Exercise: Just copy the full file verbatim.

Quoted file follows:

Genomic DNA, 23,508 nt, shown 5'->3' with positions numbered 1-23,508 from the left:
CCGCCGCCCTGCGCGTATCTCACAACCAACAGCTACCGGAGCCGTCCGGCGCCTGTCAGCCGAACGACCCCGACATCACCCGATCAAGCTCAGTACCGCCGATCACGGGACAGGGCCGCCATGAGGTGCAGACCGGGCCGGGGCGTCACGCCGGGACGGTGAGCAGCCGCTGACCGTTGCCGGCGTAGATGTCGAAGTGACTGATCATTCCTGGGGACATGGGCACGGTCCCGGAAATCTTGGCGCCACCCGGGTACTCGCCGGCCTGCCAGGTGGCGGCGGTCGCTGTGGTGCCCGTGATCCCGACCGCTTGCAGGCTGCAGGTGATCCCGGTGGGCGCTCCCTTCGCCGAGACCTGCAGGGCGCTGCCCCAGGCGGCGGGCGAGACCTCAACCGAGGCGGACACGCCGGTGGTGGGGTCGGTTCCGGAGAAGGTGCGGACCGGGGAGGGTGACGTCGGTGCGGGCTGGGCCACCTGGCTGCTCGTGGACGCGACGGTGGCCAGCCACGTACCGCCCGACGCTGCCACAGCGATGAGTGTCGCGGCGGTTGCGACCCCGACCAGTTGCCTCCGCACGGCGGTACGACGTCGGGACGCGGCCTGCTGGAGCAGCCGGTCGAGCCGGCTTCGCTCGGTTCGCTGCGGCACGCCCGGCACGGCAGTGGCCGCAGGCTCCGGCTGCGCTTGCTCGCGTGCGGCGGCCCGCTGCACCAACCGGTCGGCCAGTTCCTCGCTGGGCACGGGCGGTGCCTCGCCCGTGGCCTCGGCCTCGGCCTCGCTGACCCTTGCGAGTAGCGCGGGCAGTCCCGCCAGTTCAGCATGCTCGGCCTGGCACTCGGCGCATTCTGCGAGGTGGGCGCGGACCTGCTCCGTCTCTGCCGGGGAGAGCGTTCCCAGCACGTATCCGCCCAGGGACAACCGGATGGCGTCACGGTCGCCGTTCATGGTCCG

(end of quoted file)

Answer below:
Genomic DNA, 23,508 nt, shown 5'->3' with positions numbered 1-23,508 from the left:
CCGCCGCCCTGCGCGTATCTCACAACCAACAGCTACCGGAGCCGTCCGGCGCCTGTCAGCCGAACGACCCCGACATCACCCGATCAAGCTCAGTACCGCCGATCACGGGACAGGGCCGCCATGAGGTGCAGACCGGGCCGGGGCGTCACGCCGGGACGGTGAGCAGCCGCTGACCGTTGCCGGCGTAGATGTCGAAGTGACTGATCATTCCTGGGGACATGGGCACGGTCCCGGAAATCTTGGCGCCACCCGGGTACTCGCCGGCCTGCCAGGTGGCGGCGGTCGCTGTGGTGCCCGTGATCCCGACCGCTTGCAGGCTGCAGGTGATCCCGGTGGGCGCTCCCTTCGCCGAGACCTGCAGGGCGCTGCCCCAGGCGGCGGGCGAGACCTCAACCGAGGCGGACACGCCGGTGGTGGGGTCGGTTCCGGAGAAGGTGCGGACCGGGGAGGGTGACGTCGGTGCGGGCTGGGCCACCTGGCTGCTCGTGGACGCGACGGTGGCCAGCCACGTACCGCCCGACGCTGCCACAGCGATGAGTGTCGCGGCGGTTGCGACCCCGACCAGTTGCCTCCGCACGGCGGTACGACGTCGGGACGCGGCCTGCTGGAGCAGCCGGTCGAGCCGGCTTCGCTCGGTTCGCTGCGGCACGCCCGGCACGGCAGTGGCCGCAGGCTCCGGCTGCGCTTGCTCGCGTGCGGCGGCCCGCTGCACCAACCGGTCGGCCAGTTCCTCGCTGGGCACGGGCGGTGCCTCGCCCGTGGCCTCGGCCTCGGCCTCGCTGACCCTTGCGAGTAGCGCGGGCAGTCCCGCCAGTTCAGCATGCTCGGCCTGGCACTCGGCGCATTCTGCGAGGTGGGCGCGGACCTGCTCCGTCTCTGCCGGGGAGAGCGTTCCCAGCACGTATCCGCCCAGGGACAACCGGATGGCGTCACGGTCGCCGTTCATGGTCCG